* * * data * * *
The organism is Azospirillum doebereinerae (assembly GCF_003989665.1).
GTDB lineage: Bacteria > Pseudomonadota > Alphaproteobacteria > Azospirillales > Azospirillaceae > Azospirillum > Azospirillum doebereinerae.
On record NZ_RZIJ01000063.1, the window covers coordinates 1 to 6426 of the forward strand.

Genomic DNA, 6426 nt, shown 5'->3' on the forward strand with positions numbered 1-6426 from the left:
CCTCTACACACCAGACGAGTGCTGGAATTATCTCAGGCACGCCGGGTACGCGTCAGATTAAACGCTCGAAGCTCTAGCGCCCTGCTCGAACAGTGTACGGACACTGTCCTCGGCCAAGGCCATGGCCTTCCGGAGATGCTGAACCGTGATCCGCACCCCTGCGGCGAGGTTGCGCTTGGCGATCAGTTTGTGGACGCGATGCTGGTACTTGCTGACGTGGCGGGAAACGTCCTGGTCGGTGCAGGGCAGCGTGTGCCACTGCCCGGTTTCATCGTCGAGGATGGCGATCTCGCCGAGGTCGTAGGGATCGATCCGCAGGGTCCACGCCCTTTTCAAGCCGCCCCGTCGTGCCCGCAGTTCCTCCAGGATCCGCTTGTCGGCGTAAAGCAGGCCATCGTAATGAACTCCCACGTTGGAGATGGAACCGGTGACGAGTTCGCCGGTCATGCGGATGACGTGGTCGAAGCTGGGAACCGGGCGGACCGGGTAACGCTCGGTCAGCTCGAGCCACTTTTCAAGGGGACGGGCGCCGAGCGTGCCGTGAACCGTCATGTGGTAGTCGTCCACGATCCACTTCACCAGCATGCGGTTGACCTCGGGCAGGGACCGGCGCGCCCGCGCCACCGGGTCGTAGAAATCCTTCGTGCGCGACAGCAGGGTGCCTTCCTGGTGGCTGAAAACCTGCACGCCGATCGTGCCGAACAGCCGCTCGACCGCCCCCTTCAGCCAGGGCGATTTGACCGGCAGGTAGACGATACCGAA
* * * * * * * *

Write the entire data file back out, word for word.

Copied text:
The organism is Azospirillum doebereinerae (assembly GCF_003989665.1).
GTDB lineage: Bacteria > Pseudomonadota > Alphaproteobacteria > Azospirillales > Azospirillaceae > Azospirillum > Azospirillum doebereinerae.
On record NZ_RZIJ01000063.1, the window covers coordinates 1 to 6426 of the forward strand.

Genomic DNA, 6426 nt, shown 5'->3' on the forward strand with positions numbered 1-6426 from the left:
CCTCTACACACCAGACGAGTGCTGGAATTATCTCAGGCACGCCGGGTACGCGTCAGATTAAACGCTCGAAGCTCTAGCGCCCTGCTCGAACAGTGTACGGACACTGTCCTCGGCCAAGGCCATGGCCTTCCGGAGATGCTGAACCGTGATCCGCACCCCTGCGGCGAGGTTGCGCTTGGCGATCAGTTTGTGGACGCGATGCTGGTACTTGCTGACGTGGCGGGAAACGTCCTGGTCGGTGCAGGGCAGCGTGTGCCACTGCCCGGTTTCATCGTCGAGGATGGCGATCTCGCCGAGGTCGTAGGGATCGATCCGCAGGGTCCACGCCCTTTTCAAGCCGCCCCGTCGTGCCCGCAGTTCCTCCAGGATCCGCTTGTCGGCGTAAAGCAGGCCATCGTAATGAACTCCCACGTTGGAGATGGAACCGGTGACGAGTTCGCCGGTCATGCGGATGACGTGGTCGAAGCTGGGAACCGGGCGGACCGGGTAACGCTCGGTCAGCTCGAGCCACTTTTCAAGGGGACGGGCGCCGAGCGTGCCGTGAACCGTCATGTGGTAGTCGTCCACGATCCACTTCACCAGCATGCGGTTGACCTCGGGCAGGGACCGGCGCGCCCGCGCCACCGGGTCGTAGAAATCCTTCGTGCGCGACAGCAGGGTGCCTTCCTGGTGGCTGAAAACCTGCACGCCGATCGTGCCGAACAGCCGCTCGACCGCCCCCTTCAGCCAGGGCGATTTGACCGGCAGGTAGACGATACCGAA